Microsoft: Activision Blizzard Games are for All

Redmond reiterates that popular Activision Blizzard games, especially major franchises, will not be exclusive to a single ecosystem.

Since the major announcement that Microsoft will be acquiring Activision Blizzard — lock, stock, and barrel — there have been rumblings of concerns. Specifically, from gamers, game developers, and regulators — both government and industry-focused. The one main concern: Various global game franchises will be exclusive to one ecosystem — namely Microsoft Xbox.

For Phil Spencer, CEO, Microsoft Gaming, that will never be the case. According to his latest blogpost, he reaffirms that Microsoft will deliver on its promise to not muscle out the competition. This includes ensuring all major game franchises for Activision Blizzard games are playable on competing console hardware.

That is one of the main points he is driving at from all that fluff.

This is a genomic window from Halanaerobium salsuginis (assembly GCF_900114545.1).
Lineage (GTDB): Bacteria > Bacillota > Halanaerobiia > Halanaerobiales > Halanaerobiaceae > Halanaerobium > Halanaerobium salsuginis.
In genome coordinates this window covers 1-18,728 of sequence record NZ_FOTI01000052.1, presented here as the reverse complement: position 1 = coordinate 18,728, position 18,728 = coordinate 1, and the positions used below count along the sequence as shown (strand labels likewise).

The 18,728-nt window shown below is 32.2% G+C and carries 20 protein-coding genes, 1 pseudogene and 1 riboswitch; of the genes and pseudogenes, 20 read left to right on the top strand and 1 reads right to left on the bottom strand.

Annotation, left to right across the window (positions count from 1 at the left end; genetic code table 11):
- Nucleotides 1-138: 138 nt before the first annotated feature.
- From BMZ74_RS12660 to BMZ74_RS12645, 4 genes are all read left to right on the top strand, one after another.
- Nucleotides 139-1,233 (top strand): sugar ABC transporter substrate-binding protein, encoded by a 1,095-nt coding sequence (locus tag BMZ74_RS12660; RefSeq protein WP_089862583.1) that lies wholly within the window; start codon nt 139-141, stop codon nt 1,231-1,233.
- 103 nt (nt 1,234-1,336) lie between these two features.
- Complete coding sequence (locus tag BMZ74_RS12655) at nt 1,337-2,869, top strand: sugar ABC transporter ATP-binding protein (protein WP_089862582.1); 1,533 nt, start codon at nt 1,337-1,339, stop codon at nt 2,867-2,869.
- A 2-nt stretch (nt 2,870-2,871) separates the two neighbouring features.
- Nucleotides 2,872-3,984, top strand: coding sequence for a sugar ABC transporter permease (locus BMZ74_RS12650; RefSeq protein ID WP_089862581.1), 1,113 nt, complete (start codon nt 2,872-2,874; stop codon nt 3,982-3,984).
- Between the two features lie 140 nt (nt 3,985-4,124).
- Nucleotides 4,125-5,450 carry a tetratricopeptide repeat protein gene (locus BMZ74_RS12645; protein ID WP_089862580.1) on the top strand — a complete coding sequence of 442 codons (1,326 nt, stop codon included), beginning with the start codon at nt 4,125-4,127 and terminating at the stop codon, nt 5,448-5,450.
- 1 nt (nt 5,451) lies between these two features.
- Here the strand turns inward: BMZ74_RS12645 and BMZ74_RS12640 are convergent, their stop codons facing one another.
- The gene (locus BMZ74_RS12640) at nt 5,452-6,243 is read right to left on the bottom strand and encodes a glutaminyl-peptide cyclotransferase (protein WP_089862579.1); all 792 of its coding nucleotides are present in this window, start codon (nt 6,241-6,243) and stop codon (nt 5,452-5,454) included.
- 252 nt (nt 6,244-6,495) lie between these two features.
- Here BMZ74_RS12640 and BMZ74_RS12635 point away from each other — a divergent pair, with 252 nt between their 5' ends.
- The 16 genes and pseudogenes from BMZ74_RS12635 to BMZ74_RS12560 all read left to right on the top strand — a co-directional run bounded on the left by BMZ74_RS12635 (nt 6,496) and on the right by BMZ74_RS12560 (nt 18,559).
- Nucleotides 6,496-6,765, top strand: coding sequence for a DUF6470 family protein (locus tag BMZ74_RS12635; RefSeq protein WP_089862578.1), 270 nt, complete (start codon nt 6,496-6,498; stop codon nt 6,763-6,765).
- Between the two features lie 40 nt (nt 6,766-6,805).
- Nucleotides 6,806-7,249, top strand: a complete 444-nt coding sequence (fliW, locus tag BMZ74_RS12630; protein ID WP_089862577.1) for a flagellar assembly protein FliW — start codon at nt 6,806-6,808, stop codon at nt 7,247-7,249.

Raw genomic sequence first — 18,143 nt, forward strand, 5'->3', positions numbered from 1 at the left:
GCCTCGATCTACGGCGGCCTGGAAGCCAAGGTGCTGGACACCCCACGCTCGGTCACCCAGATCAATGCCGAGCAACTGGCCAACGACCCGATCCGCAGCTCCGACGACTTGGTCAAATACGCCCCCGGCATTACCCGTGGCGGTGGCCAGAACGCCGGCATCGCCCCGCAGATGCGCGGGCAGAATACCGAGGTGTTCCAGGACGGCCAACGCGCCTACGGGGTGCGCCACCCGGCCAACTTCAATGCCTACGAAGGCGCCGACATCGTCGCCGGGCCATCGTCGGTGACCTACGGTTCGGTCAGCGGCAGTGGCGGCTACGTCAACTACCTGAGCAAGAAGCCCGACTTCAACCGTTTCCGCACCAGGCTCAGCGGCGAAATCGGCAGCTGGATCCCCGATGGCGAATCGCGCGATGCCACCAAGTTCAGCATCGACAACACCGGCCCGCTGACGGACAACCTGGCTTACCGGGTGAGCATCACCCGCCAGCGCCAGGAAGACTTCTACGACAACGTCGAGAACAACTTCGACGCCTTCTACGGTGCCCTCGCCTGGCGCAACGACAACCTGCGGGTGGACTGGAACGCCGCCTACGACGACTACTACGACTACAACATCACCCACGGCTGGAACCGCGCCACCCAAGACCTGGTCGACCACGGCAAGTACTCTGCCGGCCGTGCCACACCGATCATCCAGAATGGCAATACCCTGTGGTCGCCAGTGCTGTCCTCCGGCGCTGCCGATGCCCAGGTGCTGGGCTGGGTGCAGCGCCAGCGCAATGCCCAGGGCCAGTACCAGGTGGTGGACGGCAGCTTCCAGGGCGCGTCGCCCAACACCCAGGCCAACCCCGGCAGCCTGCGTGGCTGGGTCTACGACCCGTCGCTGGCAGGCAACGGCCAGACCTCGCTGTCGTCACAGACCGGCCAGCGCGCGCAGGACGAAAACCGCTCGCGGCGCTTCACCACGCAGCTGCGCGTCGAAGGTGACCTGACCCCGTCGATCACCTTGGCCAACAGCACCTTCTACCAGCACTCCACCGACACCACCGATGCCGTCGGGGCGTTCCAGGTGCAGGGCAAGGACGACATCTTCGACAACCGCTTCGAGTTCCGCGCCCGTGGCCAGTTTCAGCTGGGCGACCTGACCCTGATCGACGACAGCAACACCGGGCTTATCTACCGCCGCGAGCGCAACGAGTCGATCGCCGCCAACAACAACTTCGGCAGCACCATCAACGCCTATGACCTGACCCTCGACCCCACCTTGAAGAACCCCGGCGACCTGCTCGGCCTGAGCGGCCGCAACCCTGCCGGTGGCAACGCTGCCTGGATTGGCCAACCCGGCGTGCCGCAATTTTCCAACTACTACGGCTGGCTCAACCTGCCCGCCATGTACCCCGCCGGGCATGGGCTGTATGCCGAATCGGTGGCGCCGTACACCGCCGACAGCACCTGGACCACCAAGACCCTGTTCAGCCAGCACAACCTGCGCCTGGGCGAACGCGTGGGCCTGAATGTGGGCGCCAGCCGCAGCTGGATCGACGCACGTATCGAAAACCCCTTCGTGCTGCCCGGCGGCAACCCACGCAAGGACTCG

“As we’ve said before, we are committed to making the same version of Call of Duty available on (Sony) PlayStation on the same day the game launches elsewhere. We will continue to enable people to play with each other across platforms and across devices,” he wrote.

He understands how players benefit from having no hardware exclusivity arrangement. In fact, Minecraft continues to be available on multiple platforms and is now playable on newer systems as well. That will be the case for Activision Blizzard games once the merger receives full approval and completes all regulatory requirements.

“As we extend our gaming storefront across new devices and platforms, we (continue to enable) developers to choose how they distribute their games,” he added.

Part of the ongoing effort includes continuously engaging with regulators to ensure there is maximum transparency. Spencer even shared how Microsoft welcomes hard questions in regard to the Activision Blizzard acquisition.

Activision Blizzard games
Credit: Microsoft

He even noted how Sony and Tencent are also making similar purchases to expand their respective libraries of game titles. While odd, by reminding the world that everyone is doing the same thing shows how such activities are the norm now.

Would these points influence regulators? For Spencer and his team, one can only hope. Gamers, meanwhile, can only wait to see how this ongoing videogames industry drama plays out.

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